Dealing with overgrown plants

Rejuvenating an overgrown mahonia

Pruning regularly is the best way to keep your shrubs and trees in good shape and produce the best display.

However, if a plant has become very overgrown, more drastic action is needed – you’ll need to remove some of the stems and reduce the rest by a third or a half.

Here’s how to rejuvenate an overgrown shrub, a large hedge and a neglected apple tree.

Rejuvenate an overgrown shrub

Removing a branch of a shrub at its base
Removing a branch of a shrub at its base

Cut out the thickest, oldest stems from the base, using a pruning saw or loppers. To prevent tearing a heavy branch, make a first cut, about 30cm above the final desired cut. Remove the oldest wood – up to a third of the stems – each winter, leaving the rest to flower, and cut back any crossing branches. Then reducing the remaining wood by half after flowering. Don’t worry if you can’t see any buds – hard pruning stimulates new shoots from under the bark. This works well on forsythia, mahonia and viburnum.

Reduce a large hedge

Trimming a hedge with electric hedgecutters
Trimming a hedge with electric hedgecutters

Many popular hedging plants can be given a very hard rejuvenation prune and respond well. Beech, privet, hornbeam, mixed native hedges and yew can all be cut back very hard to near the main trunk. Only tackle one side at a time, ideally with a one- or two-year break between prunings, then feed and water the hedge well afterwards. Coniferous hedging plants are a different story – this method works on only two of them, yew and thuja. Lawson cypress and leylandii hedges won’t take hard pruning.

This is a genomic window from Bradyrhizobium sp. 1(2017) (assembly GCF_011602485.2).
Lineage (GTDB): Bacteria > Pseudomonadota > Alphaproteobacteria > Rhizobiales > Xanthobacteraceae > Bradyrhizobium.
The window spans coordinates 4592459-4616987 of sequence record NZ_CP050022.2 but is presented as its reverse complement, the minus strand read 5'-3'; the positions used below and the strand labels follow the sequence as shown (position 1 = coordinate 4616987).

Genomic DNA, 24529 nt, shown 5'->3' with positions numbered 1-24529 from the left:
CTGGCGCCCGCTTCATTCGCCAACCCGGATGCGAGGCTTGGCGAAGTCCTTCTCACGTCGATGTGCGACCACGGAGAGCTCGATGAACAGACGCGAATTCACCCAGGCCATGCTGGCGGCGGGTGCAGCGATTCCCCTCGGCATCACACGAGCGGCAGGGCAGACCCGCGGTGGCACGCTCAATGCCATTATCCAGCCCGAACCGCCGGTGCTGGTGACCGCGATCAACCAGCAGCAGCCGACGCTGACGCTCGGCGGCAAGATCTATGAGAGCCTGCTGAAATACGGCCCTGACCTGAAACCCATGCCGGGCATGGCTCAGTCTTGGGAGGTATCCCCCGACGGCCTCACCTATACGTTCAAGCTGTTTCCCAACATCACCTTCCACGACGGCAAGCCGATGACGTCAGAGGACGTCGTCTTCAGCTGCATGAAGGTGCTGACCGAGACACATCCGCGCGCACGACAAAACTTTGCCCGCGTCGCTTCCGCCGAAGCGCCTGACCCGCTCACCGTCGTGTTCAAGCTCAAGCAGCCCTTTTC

Sort out a neglected apple tree

Rejuvenating an old apple tree in winter
Rejuvenating an old apple tree in winter

Apple and pear trees produce fewer fruits with age. Borne high in the canopy, they are hard to pick and often end up as bruised windfalls. If you enjoy the character of a gnarly old apple tree, then leave it be. Otherwise, take a third of the oldest central branches to open up the heart of the tree and reduce congestion. Then shorten the lower branches by up to half and cut back half of the old, weak fruiting spurs. Remove any crossing branches to reduce congestion.

Hard pruning

Some plants, including Viburnus tinus and Cornus alba, can be pruned hard, right down to the ground. Hard pruning encourages them to send up vigorous new shoots in spring. It’s best to hard prune tender shrubs and evergreens, such as mahonia, in spring, after the last frost.

Frequently asked questions

Help! My garden is seriously overgrown with nettles and brambles!

Don’t panic! Take one step at a time. Make a plan and tackle one area or problem first, before moving on to the next one. If there’s any rubbish, remove this first. Then you may find it helps to divide the garden into sections, that you can work on separately. Always check for wildlife before clearing an area – hedgehogs sleep, nest and hibernate in thickets of bramble and tend to freeze rather than escape when their nest is being disturbed. Once the site is clear, use a strimmer or shears to cut back long grass and nettles, and use a spade to dig out brambles – wear gloves when handling brambles as they have spines. If you have large overgrown shrubs you can cut these back using loppers – see the above tips for how to do this. 



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